Sparse Recovery Over Networks
Speaker: A. Kevin Tang, Cornell University
Department: Electrical Engineering
Location: Engineering Quadrangle B 205
Date/Time: Thursday, March 8, 2012, 4:30 p.m. - 5:30 p.m.
Given that large scale networks such as the Internet and power grids have become ever more crucial for our society, it is critical to keep monitoring states of such networks to avoid possible system failure and to optimize performance. The scale and complexity of such systems raise the need to quickly infer component characteristics from a relatively small number of indirect aggregate measurements.
Motivated by tomography problems in information networks, we first discuss sparse recovery with graph constraints in the sense that we can take additive measurements over nodes only if they induce a connected subgraph. We provide explicit measurement constructions for several special graphs including line, 2-D grid and tree. A general measurement construction algorithm is also proposed and evaluated. For any given graph G with n nodes, we derive order optimal upper bounds of the minimum number of measurements needed to recover any k-sparse vector over G.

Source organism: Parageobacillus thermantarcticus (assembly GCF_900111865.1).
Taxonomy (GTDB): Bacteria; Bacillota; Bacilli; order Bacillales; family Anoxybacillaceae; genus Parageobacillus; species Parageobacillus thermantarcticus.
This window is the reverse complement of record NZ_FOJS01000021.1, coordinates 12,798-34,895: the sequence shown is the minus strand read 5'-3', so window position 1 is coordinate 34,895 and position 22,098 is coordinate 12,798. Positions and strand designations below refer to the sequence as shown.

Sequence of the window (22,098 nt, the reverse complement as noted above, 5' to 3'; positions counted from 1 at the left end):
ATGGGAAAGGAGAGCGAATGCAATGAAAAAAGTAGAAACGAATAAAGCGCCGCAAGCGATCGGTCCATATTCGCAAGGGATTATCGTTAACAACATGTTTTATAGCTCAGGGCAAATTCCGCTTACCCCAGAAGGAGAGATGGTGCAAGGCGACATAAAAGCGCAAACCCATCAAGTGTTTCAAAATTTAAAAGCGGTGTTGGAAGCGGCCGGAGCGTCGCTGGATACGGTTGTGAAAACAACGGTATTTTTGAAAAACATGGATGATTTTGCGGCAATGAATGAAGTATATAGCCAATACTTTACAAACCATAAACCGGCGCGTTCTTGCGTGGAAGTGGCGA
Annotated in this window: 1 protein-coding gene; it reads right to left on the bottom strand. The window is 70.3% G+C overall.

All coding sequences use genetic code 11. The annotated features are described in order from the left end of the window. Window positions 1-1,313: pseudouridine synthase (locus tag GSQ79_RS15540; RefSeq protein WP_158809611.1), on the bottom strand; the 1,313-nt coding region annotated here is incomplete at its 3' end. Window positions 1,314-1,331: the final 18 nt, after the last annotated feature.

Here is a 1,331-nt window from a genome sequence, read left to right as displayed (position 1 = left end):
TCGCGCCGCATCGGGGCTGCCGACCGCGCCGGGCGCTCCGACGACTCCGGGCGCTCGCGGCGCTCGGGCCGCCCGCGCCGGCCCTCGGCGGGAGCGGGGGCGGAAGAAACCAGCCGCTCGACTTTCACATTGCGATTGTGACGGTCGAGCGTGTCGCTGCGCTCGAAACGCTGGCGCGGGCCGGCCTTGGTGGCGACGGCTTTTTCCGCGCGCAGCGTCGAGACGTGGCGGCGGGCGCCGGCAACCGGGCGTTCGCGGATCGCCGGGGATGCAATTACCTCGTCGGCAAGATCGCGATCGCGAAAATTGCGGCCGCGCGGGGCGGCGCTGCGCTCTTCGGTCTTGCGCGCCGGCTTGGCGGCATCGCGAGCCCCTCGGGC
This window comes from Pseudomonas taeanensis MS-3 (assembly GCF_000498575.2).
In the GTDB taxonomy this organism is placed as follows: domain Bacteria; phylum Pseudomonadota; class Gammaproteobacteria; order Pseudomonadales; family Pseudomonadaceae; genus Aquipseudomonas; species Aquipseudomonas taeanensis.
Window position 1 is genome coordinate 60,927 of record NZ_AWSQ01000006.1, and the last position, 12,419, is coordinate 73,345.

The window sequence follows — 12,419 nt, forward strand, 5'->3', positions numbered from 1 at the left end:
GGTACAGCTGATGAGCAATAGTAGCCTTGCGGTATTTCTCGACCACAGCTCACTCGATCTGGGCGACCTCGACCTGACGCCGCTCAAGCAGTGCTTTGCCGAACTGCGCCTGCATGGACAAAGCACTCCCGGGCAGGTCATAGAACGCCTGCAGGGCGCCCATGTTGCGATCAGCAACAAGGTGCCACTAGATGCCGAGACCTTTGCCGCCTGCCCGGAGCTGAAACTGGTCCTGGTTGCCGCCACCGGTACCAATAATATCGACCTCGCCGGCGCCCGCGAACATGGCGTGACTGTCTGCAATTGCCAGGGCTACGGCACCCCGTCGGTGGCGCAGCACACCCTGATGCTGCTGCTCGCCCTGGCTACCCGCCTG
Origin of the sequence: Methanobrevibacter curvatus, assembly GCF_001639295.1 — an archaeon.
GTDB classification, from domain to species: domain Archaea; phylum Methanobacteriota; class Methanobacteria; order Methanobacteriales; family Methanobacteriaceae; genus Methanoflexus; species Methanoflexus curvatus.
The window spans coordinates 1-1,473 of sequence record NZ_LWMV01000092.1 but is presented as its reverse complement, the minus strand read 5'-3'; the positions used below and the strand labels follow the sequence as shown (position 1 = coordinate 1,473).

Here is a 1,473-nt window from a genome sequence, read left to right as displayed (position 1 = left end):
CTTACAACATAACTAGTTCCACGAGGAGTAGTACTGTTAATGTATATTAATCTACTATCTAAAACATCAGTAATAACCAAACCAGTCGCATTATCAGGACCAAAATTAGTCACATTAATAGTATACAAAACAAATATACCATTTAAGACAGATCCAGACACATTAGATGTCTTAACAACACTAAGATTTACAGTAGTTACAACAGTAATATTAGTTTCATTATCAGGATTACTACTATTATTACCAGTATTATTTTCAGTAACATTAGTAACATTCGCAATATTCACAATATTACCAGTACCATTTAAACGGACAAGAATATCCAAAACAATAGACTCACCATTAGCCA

Second, to deal with bad data detection in power grids, an iterative mixed L1 and L2 convex programming is used to estimate the true state by locally linearizing the nonlinear measurements. We give conditions under which the solution of the iterative algorithm converges to the true state. We also numerically evaluate our solution to perform bad data detections in nonlinear electrical power networks problems.
Besides their clear applications, both formulations significantly generalize the current compressive sensing framework: from complete graph to arbitrary graph (first part of the talk) and from additive linear measurements to nonlinear measurements (second part of the talk).